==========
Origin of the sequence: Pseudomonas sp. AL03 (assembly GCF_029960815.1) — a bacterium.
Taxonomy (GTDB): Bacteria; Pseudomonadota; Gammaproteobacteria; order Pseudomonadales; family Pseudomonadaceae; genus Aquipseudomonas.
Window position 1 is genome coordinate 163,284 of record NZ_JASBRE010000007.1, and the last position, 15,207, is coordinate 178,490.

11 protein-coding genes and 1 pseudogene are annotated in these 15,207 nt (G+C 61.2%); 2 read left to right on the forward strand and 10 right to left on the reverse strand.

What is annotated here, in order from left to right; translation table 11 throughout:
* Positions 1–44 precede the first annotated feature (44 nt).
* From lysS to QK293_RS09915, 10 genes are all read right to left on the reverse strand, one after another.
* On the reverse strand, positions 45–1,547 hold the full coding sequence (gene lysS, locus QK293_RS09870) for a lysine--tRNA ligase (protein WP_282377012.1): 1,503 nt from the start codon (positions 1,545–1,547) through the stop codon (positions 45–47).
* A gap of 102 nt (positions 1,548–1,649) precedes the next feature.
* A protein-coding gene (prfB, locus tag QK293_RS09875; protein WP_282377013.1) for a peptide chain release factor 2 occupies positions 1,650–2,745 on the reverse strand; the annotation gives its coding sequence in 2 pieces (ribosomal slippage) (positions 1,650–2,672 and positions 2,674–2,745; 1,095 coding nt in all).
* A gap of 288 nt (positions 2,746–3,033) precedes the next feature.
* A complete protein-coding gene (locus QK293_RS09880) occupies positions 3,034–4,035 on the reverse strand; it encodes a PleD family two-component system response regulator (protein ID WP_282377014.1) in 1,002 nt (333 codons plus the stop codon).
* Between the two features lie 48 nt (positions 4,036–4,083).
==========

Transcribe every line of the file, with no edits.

Origin of the sequence: Pseudomonas sp. AL03 (assembly GCF_029960815.1) — a bacterium.
Taxonomy (GTDB): Bacteria; Pseudomonadota; Gammaproteobacteria; order Pseudomonadales; family Pseudomonadaceae; genus Aquipseudomonas.
Window position 1 is genome coordinate 163,284 of record NZ_JASBRE010000007.1, and the last position, 15,207, is coordinate 178,490.

11 protein-coding genes and 1 pseudogene are annotated in these 15,207 nt (G+C 61.2%); 2 read left to right on the forward strand and 10 right to left on the reverse strand.

What is annotated here, in order from left to right; translation table 11 throughout:
* Positions 1–44 precede the first annotated feature (44 nt).
* From lysS to QK293_RS09915, 10 genes are all read right to left on the reverse strand, one after another.
* On the reverse strand, positions 45–1,547 hold the full coding sequence (gene lysS, locus QK293_RS09870) for a lysine--tRNA ligase (protein WP_282377012.1): 1,503 nt from the start codon (positions 1,545–1,547) through the stop codon (positions 45–47).
* A gap of 102 nt (positions 1,548–1,649) precedes the next feature.
* A protein-coding gene (prfB, locus tag QK293_RS09875; protein WP_282377013.1) for a peptide chain release factor 2 occupies positions 1,650–2,745 on the reverse strand; the annotation gives its coding sequence in 2 pieces (ribosomal slippage) (positions 1,650–2,672 and positions 2,674–2,745; 1,095 coding nt in all).
* A gap of 288 nt (positions 2,746–3,033) precedes the next feature.
* A complete protein-coding gene (locus QK293_RS09880) occupies positions 3,034–4,035 on the reverse strand; it encodes a PleD family two-component system response regulator (protein ID WP_282377014.1) in 1,002 nt (333 codons plus the stop codon).
* Between the two features lie 48 nt (positions 4,036–4,083).